• Approximately 17% of the recommended daily intake for calcium
  • 5% Zinc
  • 22% Vitamin B2
  • 5% Folic Acid
  • 5% Vitamins B1 & B6

Minerals such as Manganese and Potassium in a cup of Tea also help balance the body’s fluid levels. Besides Tea also contains the unique amino acid Theanine, which has a relaxing effect on humans, as well as assisting the natural immune response to infection. The modest amount of caffeine in tea also acts as a mild mood stabilizer.

Pure Ceylon Tea Tips

  • Always use Pure Ceylon Tea
  • Keep Tea in an air-tight container
  • Never store Tea along with other pungent groceries, spices, soaps etc.
  • Always discard old Tea in the container before replenishing it with new Tea
  • Always use a dry spoon
  • Use fresh water (natural spring water is best) and never use previously boiled water
  • Infuse Tea when water has just reached rolling boil
  • Over boiled water will not make good Tea
  • Always warm the Tea pot in hot water before preparing the brew
  • Always take the pot to the kettle not vice versa to minimize loss of heat
  • Use one teaspoon of Tea per person and one extra for the pot or one Tea bag per person
  • Brew Tea for 3 to 5 minutes to reap the maximum in flavour and strength
  • Stir Tea in the pot before pouring
  • For Milk Tea- pour milk into cup first followed by Tea and sugar to taste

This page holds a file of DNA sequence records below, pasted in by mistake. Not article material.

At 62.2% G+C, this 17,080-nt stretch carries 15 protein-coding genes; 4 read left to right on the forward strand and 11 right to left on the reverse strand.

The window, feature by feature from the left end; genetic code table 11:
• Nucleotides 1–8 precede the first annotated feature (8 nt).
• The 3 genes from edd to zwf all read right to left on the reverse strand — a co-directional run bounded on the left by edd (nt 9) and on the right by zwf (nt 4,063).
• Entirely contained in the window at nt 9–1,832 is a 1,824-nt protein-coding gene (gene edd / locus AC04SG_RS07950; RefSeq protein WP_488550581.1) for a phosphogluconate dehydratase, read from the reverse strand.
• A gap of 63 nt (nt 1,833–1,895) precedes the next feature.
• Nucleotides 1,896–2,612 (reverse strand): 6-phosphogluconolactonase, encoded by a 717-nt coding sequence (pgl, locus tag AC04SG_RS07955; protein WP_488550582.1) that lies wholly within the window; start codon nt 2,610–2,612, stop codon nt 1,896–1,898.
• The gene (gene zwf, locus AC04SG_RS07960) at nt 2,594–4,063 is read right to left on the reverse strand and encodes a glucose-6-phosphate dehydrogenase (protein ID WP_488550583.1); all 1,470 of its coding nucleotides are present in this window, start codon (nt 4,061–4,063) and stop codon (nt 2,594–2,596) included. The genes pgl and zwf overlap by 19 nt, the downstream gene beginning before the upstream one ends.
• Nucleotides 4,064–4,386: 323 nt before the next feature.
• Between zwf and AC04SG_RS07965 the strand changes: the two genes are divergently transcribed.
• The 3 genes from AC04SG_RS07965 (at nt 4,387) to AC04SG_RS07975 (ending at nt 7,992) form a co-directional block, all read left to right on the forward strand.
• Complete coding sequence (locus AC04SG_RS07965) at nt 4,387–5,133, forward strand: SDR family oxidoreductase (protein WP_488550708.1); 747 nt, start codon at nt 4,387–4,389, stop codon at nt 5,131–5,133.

• Nuwara Eliya

    Nuwara Eliya at an elevation of 6,128 feet is renowned the world over for its Tea recognised by connoisseurs as the finest in the world and a brew fit for the Gods. This Tea when brewed acquires a greenish-yellow tone with a subtle golden hue and a delicate yet fragrant bouquet.

  • Dimbula

    Dimbula at an elevation between 3,500 and 5,000 feet produces Teas that connoisseurs of fine Tea prize to this day. Teas from this region are of a fine golden-orange hue in the cup, with a distinctive freshness to the flavour that leaves a clean feeling in the mouth after its drunk.

  • Kandy

    Kandy at an elevation of 2,000 to 4,000 feet is famous for Mid Grown Teas and the first Tea Plantations established in the country. Teas from Kandy are recognised by their bright infusion with a coppery tone. Though light in the cup, the brew presents a fair amount of strength and body.

  • Uda Pussellawa

    Uda Pussellawa in the Central Province is wedged between Kandy, Nuwara Eliya and the Uva province. Its Tea gardens are located at an elevation of 3,000 to 5,000 feet and are famous for their range of Rosy Teas. Though sometimes compared in character with their Nuwara Eliya counterparts, these Teas appear somewhat darker in the cup, with a rosy hue, medium body and subtle character.

  • Uva

    Teas of the Uva province have a unique character recognised and acknowledged the world over. It is said that Thomas Lipton introduced the Americans to tea-drinking after sampling this brew from Uva. The mellow and smooth taste of Uva Teas, once tasted is easily distinguishable from any other. The elevations of Tea plantations in Uva range from 3,000 to 5,000 feet.

  • Ruhuna

    Low-grown Teas come mainly from Ruhuna in the Southern province and are grown from sea level to 2,000 feet. These Teas thrive in fertile soils and warm conditions. These Teas are prized by the Middle Eastern Market for its strong, full-flavoured black hue which is a hallmark of Ruhuna Teas.

  • Sabaragamuwa

    The teas of Sabaragamuwa, like those of Ruhuna, are mainly low-grown. Its plantations range in elevation from sea level to around 2,500ft. These Teas are much sought after by the Middle Eastern and Russian markets and are similar to the Teas of Ruhuna, which are dark yellow-brown with a reddish tint. The aroma however is noticeably different from its Ruhuna counterpart, with a hint of sweet caramel and not quite as strong.